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This is a part of the Council Elections Interviews series. Voting is open to all Fedora contributors. The voting period starts on Tuesday, July 19 and closes promptly at 23:59:59 UTC on Monday, July 25th. Please read the responses from candidates and make your choices carefully. Feel free to ask questions to the candidates here (preferred) or elsewhere!

Interview with Justin W. Flory

  • Fedora Account: jflory7
  • IRC: jflory7 (found in #fedora-ambassadors, #fedora-commops, #fedora-design, #fedora-diversity, #fedora-mktg, almost any Fedora channel)
  • Fedora Wiki User Page

What is your background in Fedora? What have you worked on and what are you doing now?

I began using Fedora as my primary operating system originally on Fedora 20. I began the journey as a contributor during Flock 2015. My first experience with the Fedora contributor conference was at last year’s Flock, which was conveniently placed near my university. Through Flock, I was introduced to the community and had an inside view to the values and meaning distilled behind the project. My experiences there helped lead me on to getting more involved across Fedora.

Over the past year, I have spent the most time between the newer Community Operations team and the Marketing team. Community Operations is where I began contributing under the guidance of Remy DeCausemaker. Through my experiences there, I started to have a bird’s eye view of the entire project. It helps me see the project holistically, or in other words, I have a strong grasp for how the several different components, groups, and projects happening across Fedora fit and connect with each other. My work with other members of the Community Operations mostly focuses on how these parts actually work together – almost like oil to several gears. We aim to improve communication across the sub-groups, improve on-boarding methods and practices used project-wide, help with the elections process, and plenty more. You can view the report on CommOps at the 2016-06-13 Council meeting video.

In Marketing, I began contributing as a Fedora Magazine author and later editor. I began participating more with general Marketing tasks as well, beginning with organizing the first meeting in February (after no consistent meetings in years). Since then, I have led the Marketing meeting each week and helped go through the existing queue of tickets in our Trac. There’s still a lot of work to do in Marketing, but I believe that we have made notable advances already.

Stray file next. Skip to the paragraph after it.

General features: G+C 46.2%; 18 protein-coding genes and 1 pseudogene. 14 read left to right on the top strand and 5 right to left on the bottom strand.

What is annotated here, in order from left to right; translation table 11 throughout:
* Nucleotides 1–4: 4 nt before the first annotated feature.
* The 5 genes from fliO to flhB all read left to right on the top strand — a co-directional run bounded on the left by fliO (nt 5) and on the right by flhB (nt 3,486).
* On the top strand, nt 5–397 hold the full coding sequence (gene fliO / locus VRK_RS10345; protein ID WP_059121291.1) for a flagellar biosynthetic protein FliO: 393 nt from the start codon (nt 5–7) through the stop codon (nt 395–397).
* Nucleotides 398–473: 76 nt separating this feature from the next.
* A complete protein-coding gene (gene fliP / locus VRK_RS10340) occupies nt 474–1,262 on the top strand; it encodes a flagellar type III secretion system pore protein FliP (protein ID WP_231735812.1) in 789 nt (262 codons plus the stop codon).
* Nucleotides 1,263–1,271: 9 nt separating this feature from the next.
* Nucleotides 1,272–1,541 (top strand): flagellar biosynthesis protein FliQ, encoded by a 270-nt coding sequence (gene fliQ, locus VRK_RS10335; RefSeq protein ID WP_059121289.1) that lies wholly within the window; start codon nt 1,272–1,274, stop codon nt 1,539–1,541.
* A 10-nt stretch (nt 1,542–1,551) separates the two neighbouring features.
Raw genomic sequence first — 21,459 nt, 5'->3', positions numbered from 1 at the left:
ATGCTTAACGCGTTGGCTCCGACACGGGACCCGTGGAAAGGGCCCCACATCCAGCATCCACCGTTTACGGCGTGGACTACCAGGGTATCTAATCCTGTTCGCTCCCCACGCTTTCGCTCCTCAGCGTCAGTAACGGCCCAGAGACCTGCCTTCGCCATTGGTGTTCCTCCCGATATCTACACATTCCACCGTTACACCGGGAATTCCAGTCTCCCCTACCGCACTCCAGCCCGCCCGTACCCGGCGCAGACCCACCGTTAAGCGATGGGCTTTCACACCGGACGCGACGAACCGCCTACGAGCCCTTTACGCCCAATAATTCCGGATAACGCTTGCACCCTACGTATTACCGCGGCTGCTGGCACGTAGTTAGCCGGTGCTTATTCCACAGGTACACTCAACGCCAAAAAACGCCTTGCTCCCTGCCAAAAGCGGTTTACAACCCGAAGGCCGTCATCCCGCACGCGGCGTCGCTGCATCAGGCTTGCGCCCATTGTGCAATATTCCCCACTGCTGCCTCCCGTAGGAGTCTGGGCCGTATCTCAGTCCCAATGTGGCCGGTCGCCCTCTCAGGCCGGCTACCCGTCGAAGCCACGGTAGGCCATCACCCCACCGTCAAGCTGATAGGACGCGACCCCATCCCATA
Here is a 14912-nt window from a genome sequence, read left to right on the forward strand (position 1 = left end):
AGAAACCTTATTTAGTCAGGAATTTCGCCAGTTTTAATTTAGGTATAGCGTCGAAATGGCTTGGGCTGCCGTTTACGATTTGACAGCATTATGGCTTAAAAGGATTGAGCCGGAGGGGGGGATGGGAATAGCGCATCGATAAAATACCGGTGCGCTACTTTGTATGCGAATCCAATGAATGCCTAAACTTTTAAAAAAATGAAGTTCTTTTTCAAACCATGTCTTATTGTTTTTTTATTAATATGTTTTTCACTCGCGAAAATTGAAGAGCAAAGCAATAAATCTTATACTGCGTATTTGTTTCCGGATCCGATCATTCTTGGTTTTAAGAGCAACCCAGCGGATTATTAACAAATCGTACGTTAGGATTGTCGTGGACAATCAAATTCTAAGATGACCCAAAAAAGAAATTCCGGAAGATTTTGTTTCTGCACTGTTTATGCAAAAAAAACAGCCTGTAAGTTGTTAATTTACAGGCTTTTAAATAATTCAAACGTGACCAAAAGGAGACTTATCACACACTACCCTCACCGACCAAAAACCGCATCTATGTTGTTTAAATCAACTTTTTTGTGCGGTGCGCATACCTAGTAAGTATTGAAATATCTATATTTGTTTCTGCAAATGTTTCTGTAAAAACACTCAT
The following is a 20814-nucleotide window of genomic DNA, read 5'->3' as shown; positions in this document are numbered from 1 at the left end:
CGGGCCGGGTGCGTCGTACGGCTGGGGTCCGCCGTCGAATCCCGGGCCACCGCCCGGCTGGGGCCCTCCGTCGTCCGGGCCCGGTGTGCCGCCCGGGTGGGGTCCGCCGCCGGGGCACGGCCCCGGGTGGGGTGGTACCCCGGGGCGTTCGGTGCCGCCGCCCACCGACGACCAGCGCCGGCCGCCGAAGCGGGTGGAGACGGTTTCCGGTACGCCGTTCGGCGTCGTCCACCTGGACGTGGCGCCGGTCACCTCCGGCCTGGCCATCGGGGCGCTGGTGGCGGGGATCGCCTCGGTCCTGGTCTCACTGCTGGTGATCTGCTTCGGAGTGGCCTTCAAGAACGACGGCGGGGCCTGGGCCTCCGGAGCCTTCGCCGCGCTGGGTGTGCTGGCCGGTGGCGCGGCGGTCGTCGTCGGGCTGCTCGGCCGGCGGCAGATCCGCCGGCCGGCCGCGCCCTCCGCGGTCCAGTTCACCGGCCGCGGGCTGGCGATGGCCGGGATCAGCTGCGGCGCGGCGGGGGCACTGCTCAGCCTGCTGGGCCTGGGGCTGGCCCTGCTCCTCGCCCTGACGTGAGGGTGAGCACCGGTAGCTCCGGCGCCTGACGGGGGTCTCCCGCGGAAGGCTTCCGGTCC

What are the most pressing issues facing Fedora today? What should we do about them?

Communication, on-boarding, and overall unity as a project stand out as three major categories for me.

  • Communication: How we communicate and share information with others outside of our own sub-groups remains one of the largest issues to me and is why I wanted to get involved with Community Operations. Sometimes, each sub-group can feel as its own entire team, separate from other parts of Fedora. Sharing information outside of those sub-groups is challenging if you’re not sure where to look or who to ask. I envision a project where a contributor in one area can easily access information and resources describing another area as well as how to get involved there.
    • Implementing this is something already a work in progress. Platforms like the Community Blog help give a uniform place for project members to share information. Fedora Hubs will be instrumental in improving communication and it will be a large part of Fedora’s strategy towards creating a better experience for contributors.
  • On-boarding: Bringing in new contributors to the project is not a new discussion. But it’s an important discussion and there’s new opportunities available than there were in the past. Making on-boarding simpler for various sub-projects is in the interest of anyone involved with Fedora. Just as important to bringing in new contributors is also retention. We want those getting involved to also stay in the project too.
    • Like with improving communication, working on making on-boarding simpler is another work in progress both with Community Operations and Fedora Badges. Fedora Hubs also fits into this strategy too. Part of Fedora’s overall strategy should look at how we are bringing in new members to the project, what areas of the project need more help, and working on making it easier to bring new people in for places that need help.